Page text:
The Grand Lake St. Marys Restoration Commission announced today its support for language in the Senate version of the State Budget Bill (Am. Sub. H.B. 153) that would provide the Auglaize and Mercer County Boards of County Commissioners with the authority to form a “lake facilities authority” to coordinate the restoration of Grand Lake St. Marys.
“We have been working with Senator Keith Faber, the Auglaize and Mercer County Boards of County Commissioners, and the Vorys law firm over the past several months to craft language that will give us a much-needed tool to enable all stakeholders to work together to address our unique challenges and our great opportunities,” explained Commission facilitator Tom Knapke.
He continued, “We are pleased to report that through Senator Faber’s efforts and his colleagues’ cooperation, the requested language was included in the Senate version of the budget bill, and we are now working to ensure that the requested language remains in the conference committee version of the budget bill.”
Senator Faber said, “I am supporting the LFA language because it is about jobs. The Lake means so much to our region from a tourism standpoint and an economic development standpoint. If the Lake’s challenges cannot be addressed successfully, tourism will suffer, and more jobs will be lost. In contrast, if the Lake’s challenges can be addressed successfully in a process driven by local leaders, tourism jobs, research & development jobs and other types of jobs will be created and retained, and our region will flourish.”
He continued, “The LFA language will enable local officials to use a targeted approach to address the Lake’s challenges, and it is preferable to the less satisfactory ‘shotgun approach’ alternatives that local officials currently have to address the Lake’s challenges. In particular, the LFA, if formed, will be accountable to the taxpayers in two fundamental ways – the board members will be local elected officials, and the LFA will not be able to impose additional taxes without voter approval.”
Representative Jim Buchy also voiced his support in a statement. He said, “I am excited that local officials and local taxpayers will have the ability to address Lake issues in a manner they see fit, and I believe this targeted approach makes sense because it puts power in local elected officials’ hands and taxpayers’ hands.”
The Ohio Farm Bureau Federation also announced its support of the concept. Executive Vice President Jack Fisher noted, “We are pleased to support the LFA language because it gives a targeted tool to local officials and taxpayers. We look forward to continuing to work with local officials in Auglaize County and Mercer County to address the Lake’s challenges in a constructive, cooperative manner.”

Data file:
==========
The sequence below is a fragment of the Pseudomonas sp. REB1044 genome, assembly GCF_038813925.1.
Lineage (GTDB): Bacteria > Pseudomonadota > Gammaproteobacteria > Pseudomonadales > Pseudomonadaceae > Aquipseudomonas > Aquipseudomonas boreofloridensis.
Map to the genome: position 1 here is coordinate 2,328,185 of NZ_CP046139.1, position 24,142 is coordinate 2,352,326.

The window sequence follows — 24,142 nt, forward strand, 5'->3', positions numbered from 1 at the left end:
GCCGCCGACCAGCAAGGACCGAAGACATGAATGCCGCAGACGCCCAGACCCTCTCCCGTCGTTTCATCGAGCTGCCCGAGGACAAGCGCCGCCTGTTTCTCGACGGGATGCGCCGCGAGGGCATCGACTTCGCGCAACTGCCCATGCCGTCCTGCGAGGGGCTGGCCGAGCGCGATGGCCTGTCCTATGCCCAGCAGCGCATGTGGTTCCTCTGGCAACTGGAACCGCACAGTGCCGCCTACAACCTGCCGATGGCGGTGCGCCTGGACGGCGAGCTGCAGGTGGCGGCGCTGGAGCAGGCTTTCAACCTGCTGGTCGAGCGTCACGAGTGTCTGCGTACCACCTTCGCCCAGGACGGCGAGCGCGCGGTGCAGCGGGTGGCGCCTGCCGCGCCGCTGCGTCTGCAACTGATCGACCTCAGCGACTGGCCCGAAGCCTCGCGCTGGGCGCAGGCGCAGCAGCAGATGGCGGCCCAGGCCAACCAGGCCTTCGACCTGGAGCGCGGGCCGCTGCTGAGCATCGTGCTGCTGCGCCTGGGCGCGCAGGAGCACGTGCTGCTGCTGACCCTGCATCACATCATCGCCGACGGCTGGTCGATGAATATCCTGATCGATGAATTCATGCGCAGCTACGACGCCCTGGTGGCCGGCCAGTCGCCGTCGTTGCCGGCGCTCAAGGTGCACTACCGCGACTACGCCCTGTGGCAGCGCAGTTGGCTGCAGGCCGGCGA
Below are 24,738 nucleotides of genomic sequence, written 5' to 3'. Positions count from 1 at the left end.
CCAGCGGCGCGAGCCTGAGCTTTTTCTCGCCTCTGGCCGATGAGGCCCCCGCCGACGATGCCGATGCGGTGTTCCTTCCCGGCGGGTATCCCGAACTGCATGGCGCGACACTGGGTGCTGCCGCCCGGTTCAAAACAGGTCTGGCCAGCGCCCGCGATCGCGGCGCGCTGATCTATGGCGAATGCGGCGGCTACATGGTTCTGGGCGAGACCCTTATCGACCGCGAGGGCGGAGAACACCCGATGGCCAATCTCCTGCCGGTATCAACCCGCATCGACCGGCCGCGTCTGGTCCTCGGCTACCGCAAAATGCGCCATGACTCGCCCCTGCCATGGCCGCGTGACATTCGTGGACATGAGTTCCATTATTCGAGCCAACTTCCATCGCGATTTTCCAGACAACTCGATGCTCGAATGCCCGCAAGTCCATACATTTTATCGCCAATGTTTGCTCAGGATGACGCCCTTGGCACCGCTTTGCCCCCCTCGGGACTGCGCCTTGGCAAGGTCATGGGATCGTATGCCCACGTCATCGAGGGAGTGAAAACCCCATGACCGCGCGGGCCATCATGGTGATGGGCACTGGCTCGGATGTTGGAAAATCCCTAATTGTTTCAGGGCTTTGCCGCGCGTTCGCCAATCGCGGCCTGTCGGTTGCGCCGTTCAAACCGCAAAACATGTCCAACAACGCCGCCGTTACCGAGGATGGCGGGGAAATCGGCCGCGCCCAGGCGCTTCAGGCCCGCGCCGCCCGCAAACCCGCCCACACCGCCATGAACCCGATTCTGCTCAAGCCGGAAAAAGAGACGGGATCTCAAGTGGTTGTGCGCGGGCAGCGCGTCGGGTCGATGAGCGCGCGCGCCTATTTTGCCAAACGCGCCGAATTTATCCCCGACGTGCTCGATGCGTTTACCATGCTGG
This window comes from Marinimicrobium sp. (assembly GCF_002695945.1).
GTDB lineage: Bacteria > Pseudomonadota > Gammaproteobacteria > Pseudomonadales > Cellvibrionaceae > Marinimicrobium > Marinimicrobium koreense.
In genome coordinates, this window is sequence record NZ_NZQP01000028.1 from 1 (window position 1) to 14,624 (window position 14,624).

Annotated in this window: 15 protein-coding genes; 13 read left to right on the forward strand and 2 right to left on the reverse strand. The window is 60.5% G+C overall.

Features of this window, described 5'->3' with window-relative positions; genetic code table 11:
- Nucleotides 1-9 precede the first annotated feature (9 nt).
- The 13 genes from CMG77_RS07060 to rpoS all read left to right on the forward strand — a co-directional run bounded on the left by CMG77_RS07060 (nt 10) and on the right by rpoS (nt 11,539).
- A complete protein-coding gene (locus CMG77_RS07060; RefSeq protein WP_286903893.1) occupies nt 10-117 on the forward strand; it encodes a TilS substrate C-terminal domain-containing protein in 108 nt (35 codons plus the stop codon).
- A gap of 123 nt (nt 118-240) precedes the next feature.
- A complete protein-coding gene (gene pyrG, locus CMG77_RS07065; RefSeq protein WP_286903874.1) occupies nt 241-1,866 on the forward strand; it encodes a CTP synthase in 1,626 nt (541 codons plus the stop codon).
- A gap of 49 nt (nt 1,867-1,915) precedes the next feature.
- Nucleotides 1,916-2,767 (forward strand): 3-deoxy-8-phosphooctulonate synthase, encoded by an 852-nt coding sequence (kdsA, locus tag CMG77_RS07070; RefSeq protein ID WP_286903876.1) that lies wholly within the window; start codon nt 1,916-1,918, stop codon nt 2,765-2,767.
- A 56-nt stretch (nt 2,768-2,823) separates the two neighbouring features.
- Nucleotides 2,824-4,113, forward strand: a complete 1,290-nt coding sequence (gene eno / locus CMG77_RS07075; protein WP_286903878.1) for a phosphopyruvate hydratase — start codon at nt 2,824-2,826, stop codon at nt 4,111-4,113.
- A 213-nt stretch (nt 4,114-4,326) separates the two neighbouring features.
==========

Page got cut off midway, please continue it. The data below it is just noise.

As currently drafted, a lake facilities authority can be formed in very limited circumstances that are believed to apply only to the current situation with Grand Lake St. Marys. The LFA is granted authority to manage and operate similar to entities that exist for similar purposes, such as port authorities, conservancy districts, and convention facilities authorities. The LFA’s board of directors is comprised of the county commissioners for each county in which the distressed watershed is located. An advisory council consisting of an appointee from each political subdivision with territory in the distressed watershed is also established to consult with the board of directors.
The purpose of the LFA is to coordinate efforts to address the watershed issues and to provide an entity to facilitate water quality improvement activities. Like other similar entities, an LFA has limited revenue authority, can issue bonds, hold property, and take various actions. However, the LFA’s ability to raise revenue is significantly limited in comparison to similar entities. Any taxes or assessments levied by an LFA require both the approval of the elected county commissioner board of directors and a vote of the impacted residents. The amount of any taxes and/or assessments levied by an LFA are capped at or below levels allowed for port authorities, soil and water conservation districts, conservancy districts, and convention facilities authorities. The LFA statutes also prevent stacking assessments or creating similar entities for similar purposes. For example, there is language to prevent the creation of a conservancy district for the same purposes as an LFA if one exists for that watershed.
Media Contacts: Thomas Knapke at 419-852-2427 or Thomas.firstname.lastname@example.org. Scott Ziance at 614-406-2809 or email@example.com.